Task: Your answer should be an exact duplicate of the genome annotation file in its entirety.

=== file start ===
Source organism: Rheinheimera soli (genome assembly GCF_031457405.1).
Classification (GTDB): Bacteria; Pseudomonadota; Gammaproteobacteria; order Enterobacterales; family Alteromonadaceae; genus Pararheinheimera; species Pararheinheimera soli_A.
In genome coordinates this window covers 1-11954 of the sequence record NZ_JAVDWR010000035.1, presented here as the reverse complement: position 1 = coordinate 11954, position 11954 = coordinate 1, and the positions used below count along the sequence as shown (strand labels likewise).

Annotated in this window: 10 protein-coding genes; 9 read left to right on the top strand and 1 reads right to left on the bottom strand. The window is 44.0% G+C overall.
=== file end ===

Source organism: Rheinheimera soli (genome assembly GCF_031457405.1).
Classification (GTDB): Bacteria; Pseudomonadota; Gammaproteobacteria; order Enterobacterales; family Alteromonadaceae; genus Pararheinheimera; species Pararheinheimera soli_A.
In genome coordinates this window covers 1-11954 of the sequence record NZ_JAVDWR010000035.1, presented here as the reverse complement: position 1 = coordinate 11954, position 11954 = coordinate 1, and the positions used below count along the sequence as shown (strand labels likewise).

Annotated in this window: 10 protein-coding genes; 9 read left to right on the top strand and 1 reads right to left on the bottom strand. The window is 44.0% G+C overall.